Tightening the valves on one aspect of your child’s behavior means you need to find a way to loosen them somewhere else. Be sure to spend more time doing something enjoyable with your child. Whether it’s reading an extra chapter of a favorite book at bedtime, or sharing a cuddle in the early morning, it’s important to spend time accentuating the positives.

Originally posted 2011-06-15 22:44:53.


It can be pretty frustrated trying to get a clear picture of what’s wrong with your child. Even after you get a diagnosis, you may still be confused about exactly how to help your child. Unfortunately, I find that many professionals focus on your child’s diagnosis, rather than the whole child.

Not only is this annoying, but it’s harmful too, since sometimes people get stuck on how most kids with your child’s diagnosis are supposed to act. I’ve even heard some people say things like “but do you think kids with (fill in the blank) can really do that?” Uggh!

I prefer to look instead at the individual child: what are this child’s strengths and weaknesses? I usually spend about an hour observing the child, across a variety of situations: in a group, during a structured period (arts and crafts time, for example), and unstructured time (free play inside and outside).

Some of the things I watch out for are how they react to stress, to disappointment, and how they interact with other children and the adults around them. I also look to see if they seem generally happy and confident, or if they seem discouraged, and don’t seem to persist when they want to get something. After the observation I do a more formalized assessment of them that takes about a half of an hour.

As a parent, you already know more about your child than anyone else. You possess an intimate knowledge of your child across time and a variety of situations. That’s why I’ve provided a detailed assessment for you to use in order to get a picture of your child’s level of development.

While an assessment is not an evaluation, it is a good tool for flagging potential problem areas, and for getting a clearer picture of your child’s strengths and weaknesses. I especially like this one because it’s a developmental checklist-which means that you can use the information and build a detailed learning program for your child.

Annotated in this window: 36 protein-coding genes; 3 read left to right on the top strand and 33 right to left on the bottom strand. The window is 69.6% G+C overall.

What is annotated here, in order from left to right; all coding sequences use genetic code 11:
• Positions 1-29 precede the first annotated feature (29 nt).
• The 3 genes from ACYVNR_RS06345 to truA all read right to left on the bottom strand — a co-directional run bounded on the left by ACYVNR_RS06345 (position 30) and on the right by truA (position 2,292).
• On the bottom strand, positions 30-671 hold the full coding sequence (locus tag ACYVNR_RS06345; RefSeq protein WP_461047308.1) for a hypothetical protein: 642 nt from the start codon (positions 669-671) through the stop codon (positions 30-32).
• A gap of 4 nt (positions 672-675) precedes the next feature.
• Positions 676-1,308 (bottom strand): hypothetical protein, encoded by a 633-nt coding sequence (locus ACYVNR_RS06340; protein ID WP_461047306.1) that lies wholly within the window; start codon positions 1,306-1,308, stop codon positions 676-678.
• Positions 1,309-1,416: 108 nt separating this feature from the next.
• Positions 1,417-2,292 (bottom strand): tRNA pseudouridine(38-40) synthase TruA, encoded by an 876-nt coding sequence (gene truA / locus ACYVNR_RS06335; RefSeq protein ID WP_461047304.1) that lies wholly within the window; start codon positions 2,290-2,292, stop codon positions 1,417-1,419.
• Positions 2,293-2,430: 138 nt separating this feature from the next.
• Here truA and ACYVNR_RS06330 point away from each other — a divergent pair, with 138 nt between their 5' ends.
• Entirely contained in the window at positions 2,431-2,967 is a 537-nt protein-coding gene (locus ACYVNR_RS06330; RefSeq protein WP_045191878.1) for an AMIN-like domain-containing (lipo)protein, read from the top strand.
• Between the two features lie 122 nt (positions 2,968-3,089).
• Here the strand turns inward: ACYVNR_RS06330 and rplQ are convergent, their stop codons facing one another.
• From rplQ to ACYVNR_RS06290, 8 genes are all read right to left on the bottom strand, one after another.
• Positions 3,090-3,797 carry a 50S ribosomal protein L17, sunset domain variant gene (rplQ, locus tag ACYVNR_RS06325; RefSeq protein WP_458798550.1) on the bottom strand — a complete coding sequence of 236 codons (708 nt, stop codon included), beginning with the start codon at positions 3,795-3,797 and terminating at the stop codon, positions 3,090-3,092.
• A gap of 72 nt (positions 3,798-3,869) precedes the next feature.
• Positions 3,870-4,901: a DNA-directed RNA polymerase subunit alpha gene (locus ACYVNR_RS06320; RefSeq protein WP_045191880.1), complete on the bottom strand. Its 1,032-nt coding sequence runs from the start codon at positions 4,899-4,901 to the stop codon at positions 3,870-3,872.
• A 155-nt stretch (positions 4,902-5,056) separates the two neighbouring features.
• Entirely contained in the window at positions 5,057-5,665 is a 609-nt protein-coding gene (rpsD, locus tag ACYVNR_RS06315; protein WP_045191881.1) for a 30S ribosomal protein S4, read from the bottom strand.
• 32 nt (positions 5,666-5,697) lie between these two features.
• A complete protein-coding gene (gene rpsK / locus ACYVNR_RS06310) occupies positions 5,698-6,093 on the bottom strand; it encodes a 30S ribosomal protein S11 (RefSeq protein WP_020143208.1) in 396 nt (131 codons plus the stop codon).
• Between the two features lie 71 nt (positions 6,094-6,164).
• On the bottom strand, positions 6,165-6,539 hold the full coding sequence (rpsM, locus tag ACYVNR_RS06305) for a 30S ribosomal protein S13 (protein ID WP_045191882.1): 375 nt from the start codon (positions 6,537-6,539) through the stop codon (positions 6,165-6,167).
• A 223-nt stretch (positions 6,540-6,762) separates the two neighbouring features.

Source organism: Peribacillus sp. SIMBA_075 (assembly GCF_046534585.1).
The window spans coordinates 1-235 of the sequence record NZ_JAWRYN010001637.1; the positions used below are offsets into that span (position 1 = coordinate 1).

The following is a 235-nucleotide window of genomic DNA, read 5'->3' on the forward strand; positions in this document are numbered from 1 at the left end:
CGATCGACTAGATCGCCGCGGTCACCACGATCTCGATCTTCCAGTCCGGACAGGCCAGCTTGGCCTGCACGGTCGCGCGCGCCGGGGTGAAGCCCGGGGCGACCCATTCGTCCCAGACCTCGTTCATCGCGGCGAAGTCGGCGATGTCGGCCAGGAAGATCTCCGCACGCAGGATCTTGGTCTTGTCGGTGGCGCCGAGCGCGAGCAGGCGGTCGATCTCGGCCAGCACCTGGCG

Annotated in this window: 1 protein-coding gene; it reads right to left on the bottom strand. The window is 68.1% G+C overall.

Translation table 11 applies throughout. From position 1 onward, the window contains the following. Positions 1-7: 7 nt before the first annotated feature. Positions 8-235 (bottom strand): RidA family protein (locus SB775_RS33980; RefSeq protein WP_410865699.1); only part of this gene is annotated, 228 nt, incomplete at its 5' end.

There are already numerous hands-on learning games on this site that will help you do that, but I’ll be adding more as time goes on, as well as structuring the material so that you’ll know which games to work on first.

I recommend filling out this assessment together with another family member who knows your child well. You can also give a copy to your child’s teacher or caregiver. Also, don’t feel as if you need to fill it all out at once: some parents prefer to look at the questionnaire, choose a few questions, observe their child, and then move on to the next few question.

Language Developmental Checklist

Leave me a question below in the comments section if you have any questions about how to do this, or about the results of the assessment.

Originally posted 2011-03-30 20:56:14.


Parenting middle school children is kind of like a close encounter with an alien species: suddenly the child who was calm, collected, and fairly responsive to parental intervention is an expert on imitating The Blob at one moment, and a raging tiger the next.

Of course, as parents we know to expect this, but somehow I think most of us get caught out in the rain on this one. Wishful thinking? Perhaps.

It’s not that we don’t want our children to grow up to be happy, successful adults who can handle pretty much whatever the world throws at them – it’s more like we’re hoping we can skip the vegetables and cut right to the dessert.

For those of you who insist on eating your green beans before the chocolate mousse pie, here are some tips that will help you understand why that hulking stranger in your child’s bedroom sometimes acts like they do:

1) Sleep deprivation

Teenagers are fantastic at the great denial: the insistence that they are not tired, and have too much to do anyway to possibly even consider sleeping.

The fact is, however, that your teenager is growing at a rapid rate. Both boys and girls can add an extra 8-9 cm a year to their height. Toss in added muscle mass, bone density, and the general increase in hormones and you’ve got one heck of a stone soup.